What is Rigoletto it about? This sounds like a simple question, which could be answered by telling the story of the Duke of Mantua, the city of Mantua, his hunchback jester and the jester’s daughter, Gilda. A story of love, deception, revenge, and death. The story, of course, is so close to the one told by playwright and poet Victor Hugo in his play Le Roi s’amuse (The King has fun), that they could appear the same thing. But anyone who loves opera will not be satisfied by this explanation. In the best operas, music is much more than an accompaniment to the story: it is through the power of music that the story unfolds into the drama. Verdi fell literally in love with Hugo’s play and was determined to translate it into music; despite his librettist Francesco Maria Piave‘s concerns, particularly over the fourth act culminating in the deposition of a dying Gilda in a bag. In a letter dated June 1850, Verdi explains the reasons he suggested as a title for the opera Monterone’s curse or, by the short, The Curse. “The subject is the curse as a moral element: A distraught father who mourns the honor taken away from his daughter, a […]
Now available on demand until 20th of April 2017, Puccini’s La bohème, which opened the 2016-2017 opera season and was broadcasted from the Teatro Regio in Turin. Gianandrea Noseda conducts the Orchestra and Chorus of the Regio in a new staging by Àlex Ollé. This staging of La Bohème marks the 120th anniversary of the opera world premiere, which took place at the Regio on 1st of February 1896 conducted by a 29 years old Arturo Toscanini.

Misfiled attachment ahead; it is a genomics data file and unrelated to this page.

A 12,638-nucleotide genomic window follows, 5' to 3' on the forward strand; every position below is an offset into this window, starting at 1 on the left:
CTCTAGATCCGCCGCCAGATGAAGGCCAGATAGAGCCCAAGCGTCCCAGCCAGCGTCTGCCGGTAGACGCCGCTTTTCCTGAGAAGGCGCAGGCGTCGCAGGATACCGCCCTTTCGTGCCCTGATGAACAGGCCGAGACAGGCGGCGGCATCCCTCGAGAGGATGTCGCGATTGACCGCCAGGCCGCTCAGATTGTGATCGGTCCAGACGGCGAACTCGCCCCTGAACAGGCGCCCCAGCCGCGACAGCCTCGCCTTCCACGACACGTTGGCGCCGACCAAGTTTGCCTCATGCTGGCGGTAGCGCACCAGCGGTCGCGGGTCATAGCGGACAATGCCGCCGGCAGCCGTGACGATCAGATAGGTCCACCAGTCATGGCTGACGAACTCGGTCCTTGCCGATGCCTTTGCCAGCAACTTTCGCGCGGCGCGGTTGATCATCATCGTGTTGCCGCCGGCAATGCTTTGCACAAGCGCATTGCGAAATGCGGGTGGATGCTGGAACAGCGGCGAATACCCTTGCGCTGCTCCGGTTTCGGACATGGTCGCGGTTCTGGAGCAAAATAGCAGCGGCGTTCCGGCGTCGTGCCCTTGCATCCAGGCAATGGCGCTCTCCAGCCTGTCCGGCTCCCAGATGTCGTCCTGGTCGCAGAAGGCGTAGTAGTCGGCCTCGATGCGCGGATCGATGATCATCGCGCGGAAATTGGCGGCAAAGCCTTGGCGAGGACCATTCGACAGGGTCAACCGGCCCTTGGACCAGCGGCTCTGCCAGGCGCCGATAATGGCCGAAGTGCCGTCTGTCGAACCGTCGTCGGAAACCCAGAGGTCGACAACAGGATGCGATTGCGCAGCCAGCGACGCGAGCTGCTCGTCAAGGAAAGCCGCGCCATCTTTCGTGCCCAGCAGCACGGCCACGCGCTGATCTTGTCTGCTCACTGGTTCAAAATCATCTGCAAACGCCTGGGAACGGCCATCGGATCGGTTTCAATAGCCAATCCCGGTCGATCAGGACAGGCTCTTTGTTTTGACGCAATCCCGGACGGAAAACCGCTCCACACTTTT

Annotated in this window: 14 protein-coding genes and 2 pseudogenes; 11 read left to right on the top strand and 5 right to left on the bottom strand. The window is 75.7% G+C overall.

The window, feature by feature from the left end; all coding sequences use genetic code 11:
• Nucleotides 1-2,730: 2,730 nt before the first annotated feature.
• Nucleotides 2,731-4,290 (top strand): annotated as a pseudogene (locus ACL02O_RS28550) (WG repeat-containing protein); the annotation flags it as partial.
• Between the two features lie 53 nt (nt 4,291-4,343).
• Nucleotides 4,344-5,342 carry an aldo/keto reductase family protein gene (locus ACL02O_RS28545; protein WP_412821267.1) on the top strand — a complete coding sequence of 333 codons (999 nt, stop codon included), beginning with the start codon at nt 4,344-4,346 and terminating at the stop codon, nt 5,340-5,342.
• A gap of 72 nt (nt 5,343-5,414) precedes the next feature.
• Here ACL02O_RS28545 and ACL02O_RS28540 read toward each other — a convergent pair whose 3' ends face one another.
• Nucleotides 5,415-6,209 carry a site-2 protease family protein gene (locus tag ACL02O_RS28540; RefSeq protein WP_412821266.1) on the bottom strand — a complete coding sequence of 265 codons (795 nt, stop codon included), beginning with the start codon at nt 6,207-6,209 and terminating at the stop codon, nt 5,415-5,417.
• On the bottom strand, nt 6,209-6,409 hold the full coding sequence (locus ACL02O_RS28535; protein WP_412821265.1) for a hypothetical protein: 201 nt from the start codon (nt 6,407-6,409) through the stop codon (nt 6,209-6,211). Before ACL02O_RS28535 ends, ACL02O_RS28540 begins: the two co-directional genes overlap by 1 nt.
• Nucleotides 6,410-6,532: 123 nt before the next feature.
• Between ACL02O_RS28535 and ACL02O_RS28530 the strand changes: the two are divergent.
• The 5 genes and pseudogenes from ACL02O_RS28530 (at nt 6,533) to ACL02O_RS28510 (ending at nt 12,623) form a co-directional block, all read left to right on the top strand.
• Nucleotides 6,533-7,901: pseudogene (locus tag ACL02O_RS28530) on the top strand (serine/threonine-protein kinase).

Italian Opera the June monthly program of main events in the most famous Italian theaters and festivals. Don’t waste time and plan your visit to Italy now, a great choice of amazing performances is at hand, wherever you are in these days!
Zandonai’s Francesca da Rimini tells of the tragic love story between Paolo and Francesca, told by Dante Alighieri in the 5th Canto of his Inferno, first part to the XIV century poem The Divine Comedy. Nearly 100 years later Boccaccio retold the story in his commentary on Dante’s Divine Comedy, adding details which are still historically controversial. In his account Malatesta from Verucchio, founder of the powerful Malatesta family, decided the marriage of his crippled son Gianciotto Malatesta to Francesca Da Polenta to put an end to the war between the two families. According to Boccaccio, Malatesta the Old, concerned that the bride could reject the bridegroom on the altar, sent in his place to perform a proxy marriage his handsome brother Paolo, a trick that she’d uncover only upon her arrival in Rimini. Gabriele D’Annunzio based the libretto for Zandonai’s opera on Boccaccio’s tale. His intention was to make of Zandonai’s Francesca da Rimini, (1902) the first of a series of dramatic works and the foundation to “the new Italian art”. D’Annunzio’s importance as a writer in the early-twentieth-century Italy was matched only by the prominence of his blatant, extravagant personality, his debts and his scandalous lifestyle, which left a trail […]